Love ‘em or hate ‘em—you’re going to need a resumé to apply for a job, whether it’s part-time work as a server or a management trainee at an international corporation.
Your resumé provides the first impression of you to an employer, and first impressions truly count. In fact, most employers can decide within six seconds of reading your resumé whether you get into the ‘yes’ or the ‘no’ pile.
Is your resumé out of date?
Resumés have changed—a lot—in recent years. This means that the resumé style that your parents used is probably now out-of-date.
Ask your parents if they included an objective in their resumé. Did they also include a list of their references or a statement confirming that references “are available upon request?” Both of these items are now seen as old-fashioned by employers.
Why? The objective focuses on what you want, rather than what you can give the employer. And, it is now assumed that your references will be available on request—you won’t get a job offer if they aren’t, and you don’t need to waste valuable resumé real estate explaining this.
Have you ‘Canadianized’ your resumé?
Similarly, if you are one of the more than 750 international students at Capilano University, the style of resumé used in your home country may be considerably different from the one that Canadian employers will expect.
If you are from Asia, for example, it may be the norm to include a photograph on your resumé and to indicate how old you are. In Canada, employers don’t want to see these personal details when you apply for a job. Worse still, including these details implies that you don’t know how business is done in Canada—not a trait that Canadian employers want their new hires to have.
Many organizations now use resumé robots, or applicant tracking systems, to filter out resumés that are submitted online. These robots are programmed to look for keywords set by the employer and can only read certain resumé formats.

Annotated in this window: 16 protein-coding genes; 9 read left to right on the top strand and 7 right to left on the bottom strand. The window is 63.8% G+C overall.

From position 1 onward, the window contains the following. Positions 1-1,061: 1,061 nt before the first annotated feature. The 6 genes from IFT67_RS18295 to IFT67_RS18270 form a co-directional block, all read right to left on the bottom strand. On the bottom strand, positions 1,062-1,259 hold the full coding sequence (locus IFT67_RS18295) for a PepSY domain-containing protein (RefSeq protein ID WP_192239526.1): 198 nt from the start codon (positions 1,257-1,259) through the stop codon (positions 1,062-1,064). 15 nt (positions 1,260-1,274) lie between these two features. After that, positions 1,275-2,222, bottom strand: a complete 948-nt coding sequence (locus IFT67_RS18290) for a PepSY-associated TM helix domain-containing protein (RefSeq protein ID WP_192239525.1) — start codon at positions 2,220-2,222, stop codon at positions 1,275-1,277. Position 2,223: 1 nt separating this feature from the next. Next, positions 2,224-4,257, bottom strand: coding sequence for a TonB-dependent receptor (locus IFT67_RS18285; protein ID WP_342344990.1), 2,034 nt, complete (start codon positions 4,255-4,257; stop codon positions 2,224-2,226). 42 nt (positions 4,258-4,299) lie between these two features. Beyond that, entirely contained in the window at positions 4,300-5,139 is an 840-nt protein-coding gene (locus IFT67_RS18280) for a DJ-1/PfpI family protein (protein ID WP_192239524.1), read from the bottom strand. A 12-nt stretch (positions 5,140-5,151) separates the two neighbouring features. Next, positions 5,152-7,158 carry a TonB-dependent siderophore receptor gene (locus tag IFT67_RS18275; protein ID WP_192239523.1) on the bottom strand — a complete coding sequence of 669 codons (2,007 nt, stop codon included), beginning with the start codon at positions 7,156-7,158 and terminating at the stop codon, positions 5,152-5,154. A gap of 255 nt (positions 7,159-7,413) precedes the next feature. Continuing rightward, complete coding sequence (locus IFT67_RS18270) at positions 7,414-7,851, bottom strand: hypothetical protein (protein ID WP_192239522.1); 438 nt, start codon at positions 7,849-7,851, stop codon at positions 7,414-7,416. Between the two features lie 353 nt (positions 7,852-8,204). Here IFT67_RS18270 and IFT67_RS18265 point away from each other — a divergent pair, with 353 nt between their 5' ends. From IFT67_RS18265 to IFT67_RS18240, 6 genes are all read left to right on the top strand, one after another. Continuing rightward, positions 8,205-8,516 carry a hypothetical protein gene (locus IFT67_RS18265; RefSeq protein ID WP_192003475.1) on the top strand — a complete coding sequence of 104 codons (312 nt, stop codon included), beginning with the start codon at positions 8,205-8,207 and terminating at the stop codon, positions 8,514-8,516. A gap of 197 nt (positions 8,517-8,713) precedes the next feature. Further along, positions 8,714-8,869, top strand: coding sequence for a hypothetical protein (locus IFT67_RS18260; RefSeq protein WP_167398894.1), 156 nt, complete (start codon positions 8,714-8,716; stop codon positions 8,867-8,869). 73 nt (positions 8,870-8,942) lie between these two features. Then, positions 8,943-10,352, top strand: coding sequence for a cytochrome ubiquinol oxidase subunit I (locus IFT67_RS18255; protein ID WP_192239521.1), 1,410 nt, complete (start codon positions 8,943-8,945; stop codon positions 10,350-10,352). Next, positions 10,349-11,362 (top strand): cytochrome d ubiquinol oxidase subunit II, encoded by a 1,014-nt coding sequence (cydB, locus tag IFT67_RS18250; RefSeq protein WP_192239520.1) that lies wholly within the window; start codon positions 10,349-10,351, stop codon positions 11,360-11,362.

If you are applying for a graduate, entry-level position, it is highly likely that your resumé will have to get through an applicant tracking system before it reaches an actual human being. These “black holes for resumés” are often unable to read words that are underlined, in italics or included in a table or diagram.
A strong resumé needs to be concise and strategic. It needs to be tailored to the specific position that you are applying for and highlight the key skills and experiences required by that organization. Remember that an employer will usually only take six seconds to read your resumé—it needs to be immediately clear that you are qualified for the position.
Don’t worry…help is available
So, writing a strong resumé isn’t easy—but help is here!
The ‘Resumés for Beginners’ workshop is open to all Capilano University students and alumni. This workshop will cover the resumé basics, including resumé format, structure and how to get past the resumé robots. Join Eilidh from Student Employment Services from 11.30 a.m. to 12.30 p.m. on Tuesday, September 22 in Library Building, room 186.
Submitted by Eilidh Sligo, Student Employment Services
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